Additionally, it is also technology-driven which uses light-sensitive spectrometers to make sure that the coffee beans grow slowly but consistently. The shade required also indicates that there is a natural mulching from the leaves that shed onto the ground, which in turn also contributes in avoiding the use of strong fertilizers and pesticides. Implementation of sustainable cultivation practices and an endeavour to keep the ecological balance in check are also kept in the emphasis. The Nullore Estate coffee was available at Seattle tasting room was only for a limited period.
In 2013 held the inception of the first Indian coffee to be available through Starbucks, to celebrate the first anniversary of Tata-Starbucks in the Indian market. Starbucks introduced a special single-origin coffee from India called “India Estates Blend”, which was a tribute to its customers, partners, coffee producer, roasters and all other parties involved. However, it was sourced, roasted, packaged and sold in India. Delineating the distinction between a blend and single-origin coffee, Sarin, the MD and Co-Founder of Tata Coffee Ltd. Elucidates how a coffee blend is a concoction of coffees from different places of origin that when put together, it gives rise to a creation of experience or profile flavour that does not exist by itself.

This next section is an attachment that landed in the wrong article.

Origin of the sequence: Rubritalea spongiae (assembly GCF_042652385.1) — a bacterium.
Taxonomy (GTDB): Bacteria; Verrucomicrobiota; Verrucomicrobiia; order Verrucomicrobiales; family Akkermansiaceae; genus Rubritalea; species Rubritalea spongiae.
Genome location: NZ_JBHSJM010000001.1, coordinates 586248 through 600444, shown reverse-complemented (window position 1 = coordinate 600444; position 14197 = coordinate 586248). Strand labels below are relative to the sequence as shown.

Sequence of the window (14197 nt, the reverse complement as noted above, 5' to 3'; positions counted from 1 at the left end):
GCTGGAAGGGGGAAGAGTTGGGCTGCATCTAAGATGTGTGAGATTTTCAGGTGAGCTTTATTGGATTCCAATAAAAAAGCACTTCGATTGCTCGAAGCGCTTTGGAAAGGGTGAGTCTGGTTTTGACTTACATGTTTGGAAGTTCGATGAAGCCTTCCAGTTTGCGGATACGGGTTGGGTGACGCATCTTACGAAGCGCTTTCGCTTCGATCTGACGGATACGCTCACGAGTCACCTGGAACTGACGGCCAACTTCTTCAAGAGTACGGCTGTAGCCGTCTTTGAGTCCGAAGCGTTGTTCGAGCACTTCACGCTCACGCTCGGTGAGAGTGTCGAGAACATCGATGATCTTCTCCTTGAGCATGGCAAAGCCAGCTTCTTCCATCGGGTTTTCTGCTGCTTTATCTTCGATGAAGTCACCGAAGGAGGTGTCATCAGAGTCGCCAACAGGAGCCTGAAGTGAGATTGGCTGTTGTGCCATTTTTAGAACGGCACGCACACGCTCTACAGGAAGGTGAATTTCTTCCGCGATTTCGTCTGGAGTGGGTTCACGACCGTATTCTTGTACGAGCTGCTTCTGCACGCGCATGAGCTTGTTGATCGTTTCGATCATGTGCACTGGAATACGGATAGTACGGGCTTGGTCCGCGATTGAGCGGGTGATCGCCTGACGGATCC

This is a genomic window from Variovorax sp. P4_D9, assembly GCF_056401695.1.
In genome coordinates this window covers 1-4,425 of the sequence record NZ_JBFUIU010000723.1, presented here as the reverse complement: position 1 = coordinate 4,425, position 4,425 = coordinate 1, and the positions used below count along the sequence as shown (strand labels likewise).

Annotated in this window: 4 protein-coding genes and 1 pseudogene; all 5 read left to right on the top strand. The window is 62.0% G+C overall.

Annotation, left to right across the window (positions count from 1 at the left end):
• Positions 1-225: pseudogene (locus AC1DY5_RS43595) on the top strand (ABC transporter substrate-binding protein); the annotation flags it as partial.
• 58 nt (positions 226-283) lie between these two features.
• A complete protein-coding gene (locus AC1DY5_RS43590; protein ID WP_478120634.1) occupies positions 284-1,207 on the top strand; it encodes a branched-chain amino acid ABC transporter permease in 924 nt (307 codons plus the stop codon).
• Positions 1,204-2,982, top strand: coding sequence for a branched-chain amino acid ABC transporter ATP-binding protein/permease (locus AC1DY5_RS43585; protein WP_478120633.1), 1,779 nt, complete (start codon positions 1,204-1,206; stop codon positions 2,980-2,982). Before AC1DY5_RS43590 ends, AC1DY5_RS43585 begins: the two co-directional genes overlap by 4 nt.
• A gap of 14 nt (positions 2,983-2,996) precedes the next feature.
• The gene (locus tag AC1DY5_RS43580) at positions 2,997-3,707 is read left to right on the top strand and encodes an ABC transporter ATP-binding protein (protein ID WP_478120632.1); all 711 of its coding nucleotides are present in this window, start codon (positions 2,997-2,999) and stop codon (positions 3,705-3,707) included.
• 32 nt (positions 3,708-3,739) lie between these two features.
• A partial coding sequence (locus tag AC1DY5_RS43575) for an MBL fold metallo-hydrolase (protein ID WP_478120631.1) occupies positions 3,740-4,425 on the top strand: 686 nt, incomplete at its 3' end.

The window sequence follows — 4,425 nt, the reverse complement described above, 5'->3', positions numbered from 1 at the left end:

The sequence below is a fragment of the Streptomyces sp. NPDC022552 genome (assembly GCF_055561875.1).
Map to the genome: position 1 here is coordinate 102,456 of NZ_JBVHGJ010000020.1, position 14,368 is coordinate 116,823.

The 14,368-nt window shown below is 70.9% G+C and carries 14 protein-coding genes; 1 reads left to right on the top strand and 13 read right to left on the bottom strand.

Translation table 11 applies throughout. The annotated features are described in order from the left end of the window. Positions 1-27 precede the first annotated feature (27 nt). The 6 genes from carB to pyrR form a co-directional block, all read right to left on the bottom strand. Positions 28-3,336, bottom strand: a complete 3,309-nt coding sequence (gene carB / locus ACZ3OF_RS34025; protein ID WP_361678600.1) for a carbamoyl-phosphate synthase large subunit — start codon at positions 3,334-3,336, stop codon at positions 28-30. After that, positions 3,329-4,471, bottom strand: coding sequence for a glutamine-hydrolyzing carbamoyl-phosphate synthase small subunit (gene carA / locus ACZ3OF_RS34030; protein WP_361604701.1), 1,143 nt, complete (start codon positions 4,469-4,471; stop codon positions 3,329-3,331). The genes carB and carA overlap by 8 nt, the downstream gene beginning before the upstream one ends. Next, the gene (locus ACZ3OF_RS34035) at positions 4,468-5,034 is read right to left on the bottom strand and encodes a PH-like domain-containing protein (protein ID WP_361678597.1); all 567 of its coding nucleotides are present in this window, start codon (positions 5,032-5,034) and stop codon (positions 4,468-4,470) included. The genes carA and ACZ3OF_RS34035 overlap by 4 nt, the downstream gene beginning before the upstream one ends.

“A single-origin coffee comes from one, geographic place (country, region, town, community, estate, mill or farm). This gets to a coffee”s very specific provenance. They represent a “taste of place”, states Sarin.
Coorg is also famously nick-named as the “Coffee Cup of India”. The mountainous region of Coorg is a strong reminiscent with a perfect blend of the fragrance of fine Arabica and Robusta; which are the types of coffee available. This mainland of Indian coffee is known for its exclusive monsoon-fed coffee which is mostly cultivated in the shades of enormous Rose Wood, Wild Fig and Jack Fruit trees. The region is not only suitable for cultivating coffee but it also promotes distinct ecosystem for it. Moreover, it is also a home for great birds and animals like Great Indian Pied Hornbill and Giant Malabar squirrels, which are inevitably attracted by the fruit-full trees with rare of a kind flavors and aroma. Every year in February, the region is loaded with aroma of snow white coffee blossoms, which indicates the beginning of the coffee season and by the end of November, an amazing sight of red ripe coffee cherries are visible.